(Bloomberg) -- Moody’s Investors Service cut its outlook for Chinese sovereign bonds to negative, underscoring deepening global concerns about the level of debt in the world’s second-largest economy.

Moody’s lowered its outlook to negative from stable while retaining a long-term rating of A1 on the nation’s sovereign bonds, according to a statement. China’s usage of fiscal stimulus to support local governments and its spiraling property downturn is posing risks to the nation’s economy, the grader said.  

Read More: Moody’s China Outlook Cut Leaked Hours Before Announcement

The government pushed back soon after the outlook change was announced, saying it was “disappointed” with Moody’s decision and the nation’s economy “will be highly resilient and has large potential.” The impact of the property downturn is well under control, the finance ministry said in a statement. 

China Chengxin International Credit Rating Co., one of the leading domestic rating agencies, said the outlook for the nation’s sovereign credit was stable, adding that the government has “ample” room to control the rise in debt risks when compared with western countries, according to a statement late Tuesday. 

The change in Moody’s thinking comes as China’s deepening property rout triggers a shift toward fiscal stimulus, with the country ramping up its borrowing as a main measure to bolster its economy. That has raised concerns about the nation’s debt levels with Beijing on track for record bond issuance this year.

“These ratings downgrades or negative outlook shifts often mark the low in terms of bad news and market selloffs. I wouldn’t see this being the case in two to three months’ time,” said Viraj Patel, global macro strategist at Vanda Research. “It’s hard for things to get worse than current bearish expectations, and it only takes a little to see a tactical rebound or short squeeze.”

 

China’s economy has struggled for traction this year as a rebound from restrictive Covid Zero policies proved to be weaker than expected and the property crisis deepened. Data last week showed both manufacturing and services activities shrank in November, bolstering a belief that more government action is needed to support a faltering recovery.

In October, Chinese President Xi Jinping signaled that a sharp slowdown in growth and lingering deflationary risks won’t be tolerated, as the government increased its headline budget deficit to the largest in three decades. At 3.8% for 2023, the deficit-to-GDP ratio is well above a long-adhered to 3% limit.

The revision allowed the central government to sell 1 trillion yuan ($140 billion) of additional sovereign bonds within the year to support disaster relief and construction. Local governments were also selling special re-financing bonds to swap some off-balance sheet debt carrying higher costs.

“Considering the policy challenge posed by local government debt, the central government is focused on preventing financial instability,” Moody’s said. “Still, maintaining financial market stability while avoiding moral hazard and containing fiscal costs of support is very challenging.”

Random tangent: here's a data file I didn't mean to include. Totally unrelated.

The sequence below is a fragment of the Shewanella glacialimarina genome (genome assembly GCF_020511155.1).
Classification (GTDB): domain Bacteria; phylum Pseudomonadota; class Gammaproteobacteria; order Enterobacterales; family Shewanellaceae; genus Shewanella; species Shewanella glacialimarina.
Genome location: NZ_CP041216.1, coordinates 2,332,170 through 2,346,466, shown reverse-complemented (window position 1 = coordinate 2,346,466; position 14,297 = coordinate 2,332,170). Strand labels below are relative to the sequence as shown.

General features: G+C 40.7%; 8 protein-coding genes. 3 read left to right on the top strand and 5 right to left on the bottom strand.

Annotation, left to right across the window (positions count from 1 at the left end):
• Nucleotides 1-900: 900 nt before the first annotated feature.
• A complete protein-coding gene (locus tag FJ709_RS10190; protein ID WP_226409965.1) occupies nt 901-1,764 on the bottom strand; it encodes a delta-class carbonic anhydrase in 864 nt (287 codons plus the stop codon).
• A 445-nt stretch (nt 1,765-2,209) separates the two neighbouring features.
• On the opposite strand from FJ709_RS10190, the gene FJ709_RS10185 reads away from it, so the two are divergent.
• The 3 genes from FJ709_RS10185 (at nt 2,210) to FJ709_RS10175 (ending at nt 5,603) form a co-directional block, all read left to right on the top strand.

The yuan was little changed in onshore and overseas trading, while the yield on China’s 10-year government bonds was steady at 2.68%. The MSCI China Index slid 1.7%, on course for its lowest close since November 2022. The gauge held onto most of its losses after Moody’s move. 

China’s big state-owned banks sold dollars in large amounts against the yuan in the onshore market after Moody’s move, according to traders. Some commercial lenders followed suit in offloading the greenback, helping to trigger a rebound in the Chinese currency, said the traders, who asked not to be named. 

Moody’s last cut its credit rating on China in 2017, to A1 from Aa3, on the likelihood of a material rise in economy-wide debt and the impact that would have on state finances. That was its first China debt downgrade since 1989.

Earlier this year, Fitch Ratings Ltd. said in an interview with Bloomberg television that it may reconsider China’s A+ sovereign credit score. The firm recently affirmed such a rating with a stable outlook.

S&P Global Ratings has kept China’s ratings at A+ with stable outlook since its last downgrading in 2017 that followed a similar move by Moody’s.

“The risk of a rating downgrade is unlikely to reverse the debt issuances plan, which could help ease concern over property sector and China sluggish growth,” said Ken Cheung, chief Asian FX strategist at Mizuho Securities. “The impact of a cut to the rating’s outlook on bond flows should prove limited while the China-US rate spread is still a key driver.”

--With assistance from Iris Ouyang, Ishika Mookerjee, Fran Wang, Ruth Carson, Qizi Sun, Evelyn Yu and Li Liu.

(Updates with China Chengxin comment in fourth paragraph.)

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